Hello! I’m Sophia Lawrence, and I’m one of the undergraduates researching in the Lindroth Lab of Ecology. I’m a sophomore and a PEOPLE Scholar here at the University of Wisconsin-Madison studying Dietetics. I am curious by nature and decided I wanted to start answering my own questions through research, which led me to taking the Undergraduate Research Seminar my freshman year. Through this seminar, I became involved in the Lindroth Lab and discovered how awesome it is to study aspen trees! Thus, I continued on again this year.
So, what have I been up to this year? I’ve been researching genetic by environment interactions of aspen in one of our common garden experiments (a.k.a the GxE Corral). In particular, I’ve been investigating how aspen genetics and the environment can shape the tree’s tolerance and resistance (i.e., defense) to herbivory. I think it’s so cool how plants defend themselves, and it’s even more interesting looking at things that influence its response to herbivory! I was particularly interested in the influence of nutrients on the plant’s ability to tolerate herbivory, as well as if there was a trade-off between tolerance and resistance. I hypothesized that a plant genetics and environment will shape it’s resistance and tolerance to herbivory.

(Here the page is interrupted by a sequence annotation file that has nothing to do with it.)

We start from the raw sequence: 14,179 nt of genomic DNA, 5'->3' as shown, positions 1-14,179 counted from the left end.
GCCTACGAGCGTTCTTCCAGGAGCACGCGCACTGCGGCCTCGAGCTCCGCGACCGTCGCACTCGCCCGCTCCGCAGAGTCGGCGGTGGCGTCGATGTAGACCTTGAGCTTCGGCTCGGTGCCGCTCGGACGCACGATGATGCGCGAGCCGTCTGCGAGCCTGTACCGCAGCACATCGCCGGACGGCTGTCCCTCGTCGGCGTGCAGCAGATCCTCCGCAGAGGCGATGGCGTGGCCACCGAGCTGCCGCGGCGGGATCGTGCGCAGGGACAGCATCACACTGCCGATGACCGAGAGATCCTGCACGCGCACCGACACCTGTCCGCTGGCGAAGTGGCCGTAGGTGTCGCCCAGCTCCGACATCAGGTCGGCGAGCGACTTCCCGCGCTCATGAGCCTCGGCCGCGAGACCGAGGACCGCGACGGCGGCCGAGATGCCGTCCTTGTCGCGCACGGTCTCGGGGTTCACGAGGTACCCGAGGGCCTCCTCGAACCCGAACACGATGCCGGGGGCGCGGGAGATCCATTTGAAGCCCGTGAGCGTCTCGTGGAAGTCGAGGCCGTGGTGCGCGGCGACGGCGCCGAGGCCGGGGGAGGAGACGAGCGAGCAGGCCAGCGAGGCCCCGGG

(a) I predict plants with high soil nutrients will have lower condensed tannin levels therefore decreased resistance to herbivory.
(b) I predict there is a tolerance and resistance trade off.
(c) I hypothesize aspen (Populus tremuloides) grown in high nutrient environments will have higher tolerance.
(d) I predict there will be genotype by environment interactions.
I ended up finding that most of the aspen in the experiment were tolerant to herbivory (i.e., the tree was able to make up for it’s lost leaf tissue and still grow as much as it normally would without herbivory)! Counter to my predictions, I didn’t find that aspen grown with higher soil nutrients would be more tolerant or that there was a trade-off between tolerance and resistance. Yet, I did find that trees grown with competition with grass were less tolerant to herbivory than trees grown without grass competition.
My results were surprising and I had the opportunity to present these findings at the 2015 Undergrad Research Symposium. It was a great experience! I had a personal record of four people that came up to me! It was fun and gratifying to present my work and have a conversation about it. Moving forward from the symposium, I hope to continue researching genetic by environment interactions of aspen trees. Aspen are the most widely distributed tree in North America, and thus it’s worthwhile to study its ecological impacts through genetic and environmental interactions.